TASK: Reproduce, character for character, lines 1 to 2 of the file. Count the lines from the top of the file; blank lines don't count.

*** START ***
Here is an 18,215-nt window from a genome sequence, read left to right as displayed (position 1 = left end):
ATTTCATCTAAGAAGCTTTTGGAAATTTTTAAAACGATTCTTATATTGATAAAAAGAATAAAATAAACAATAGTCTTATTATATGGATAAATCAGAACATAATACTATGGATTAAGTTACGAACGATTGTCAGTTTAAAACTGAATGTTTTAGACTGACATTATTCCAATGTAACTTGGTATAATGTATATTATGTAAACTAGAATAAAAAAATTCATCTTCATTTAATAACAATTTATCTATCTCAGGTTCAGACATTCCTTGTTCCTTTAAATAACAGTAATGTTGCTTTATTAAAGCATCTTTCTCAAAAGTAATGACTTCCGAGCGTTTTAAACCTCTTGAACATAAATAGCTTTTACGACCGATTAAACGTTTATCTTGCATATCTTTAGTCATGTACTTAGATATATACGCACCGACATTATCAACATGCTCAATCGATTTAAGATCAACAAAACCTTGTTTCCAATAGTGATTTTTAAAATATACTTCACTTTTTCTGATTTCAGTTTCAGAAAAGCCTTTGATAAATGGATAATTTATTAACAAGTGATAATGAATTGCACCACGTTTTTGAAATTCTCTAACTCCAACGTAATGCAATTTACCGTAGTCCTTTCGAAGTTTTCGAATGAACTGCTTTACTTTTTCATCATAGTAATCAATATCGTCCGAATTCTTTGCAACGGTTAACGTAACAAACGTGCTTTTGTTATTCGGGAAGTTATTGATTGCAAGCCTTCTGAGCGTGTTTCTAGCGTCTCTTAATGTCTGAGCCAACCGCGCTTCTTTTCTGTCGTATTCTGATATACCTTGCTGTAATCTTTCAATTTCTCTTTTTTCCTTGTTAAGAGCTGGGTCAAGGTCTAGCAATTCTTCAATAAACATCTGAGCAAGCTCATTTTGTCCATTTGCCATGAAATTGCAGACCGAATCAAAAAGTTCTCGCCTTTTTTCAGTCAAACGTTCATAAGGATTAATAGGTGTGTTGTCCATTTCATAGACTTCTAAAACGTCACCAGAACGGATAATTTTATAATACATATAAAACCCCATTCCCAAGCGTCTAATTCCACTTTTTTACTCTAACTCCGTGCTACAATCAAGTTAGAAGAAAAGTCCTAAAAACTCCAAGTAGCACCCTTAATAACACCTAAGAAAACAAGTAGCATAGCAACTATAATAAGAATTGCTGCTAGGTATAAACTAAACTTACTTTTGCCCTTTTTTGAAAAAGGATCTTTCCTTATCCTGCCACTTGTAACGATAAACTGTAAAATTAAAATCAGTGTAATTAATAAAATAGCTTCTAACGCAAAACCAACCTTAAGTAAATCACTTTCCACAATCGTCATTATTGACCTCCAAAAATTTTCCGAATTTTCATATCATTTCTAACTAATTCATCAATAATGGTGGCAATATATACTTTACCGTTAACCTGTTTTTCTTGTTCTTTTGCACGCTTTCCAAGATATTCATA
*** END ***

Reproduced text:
Here is an 18,215-nt window from a genome sequence, read left to right as displayed (position 1 = left end):
ATTTCATCTAAGAAGCTTTTGGAAATTTTTAAAACGATTCTTATATTGATAAAAAGAATAAAATAAACAATAGTCTTATTATATGGATAAATCAGAACATAATACTATGGATTAAGTTACGAACGATTGTCAGTTTAAAACTGAATGTTTTAGACTGACATTATTCCAATGTAACTTGGTATAATGTATATTATGTAAACTAGAATAAAAAAATTCATCTTCATTTAATAACAATTTATCTATCTCAGGTTCAGACATTCCTTGTTCCTTTAAATAACAGTAATGTTGCTTTATTAAAGCATCTTTCTCAAAAGTAATGACTTCCGAGCGTTTTAAACCTCTTGAACATAAATAGCTTTTACGACCGATTAAACGTTTATCTTGCATATCTTTAGTCATGTACTTAGATATATACGCACCGACATTATCAACATGCTCAATCGATTTAAGATCAACAAAACCTTGTTTCCAATAGTGATTTTTAAAATATACTTCACTTTTTCTGATTTCAGTTTCAGAAAAGCCTTTGATAAATGGATAATTTATTAACAAGTGATAATGAATTGCACCACGTTTTTGAAATTCTCTAACTCCAACGTAATGCAATTTACCGTAGTCCTTTCGAAGTTTTCGAATGAACTGCTTTACTTTTTCATCATAGTAATCAATATCGTCCGAATTCTTTGCAACGGTTAACGTAACAAACGTGCTTTTGTTATTCGGGAAGTTATTGATTGCAAGCCTTCTGAGCGTGTTTCTAGCGTCTCTTAATGTCTGAGCCAACCGCGCTTCTTTTCTGTCGTATTCTGATATACCTTGCTGTAATCTTTCAATTTCTCTTTTTTCCTTGTTAAGAGCTGGGTCAAGGTCTAGCAATTCTTCAATAAACATCTGAGCAAGCTCATTTTGTCCATTTGCCATGAAATTGCAGACCGAATCAAAAAGTTCTCGCCTTTTTTCAGTCAAACGTTCATAAGGATTAATAGGTGTGTTGTCCATTTCATAGACTTCTAAAACGTCACCAGAACGGATAATTTTATAATACATATAAAACCCCATTCCCAAGCGTCTAATTCCACTTTTTTACTCTAACTCCGTGCTACAATCAAGTTAGAAGAAAAGTCCTAAAAACTCCAAGTAGCACCCTTAATAACACCTAAGAAAACAAGTAGCATAGCAACTATAATAAGAATTGCTGCTAGGTATAAACTAAACTTACTTTTGCCCTTTTTTGAAAAAGGATCTTTCCTTATCCTGCCACTTGTAACGATAAACTGTAAAATTAAAATCAGTGTAATTAATAAAATAGCTTCTAACGCAAAACCAACCTTAAGTAAATCACTTTCCACAATCGTCATTATTGACCTCCAAAAATTTTCCGAATTTTCATATCATTTCTAACTAATTCATCAATAATGGTGGCAATATATACTTTACCGTTAACCTGTTTTTCTTGTTCTTTTGCACGCTTTCCAAGATATTCATA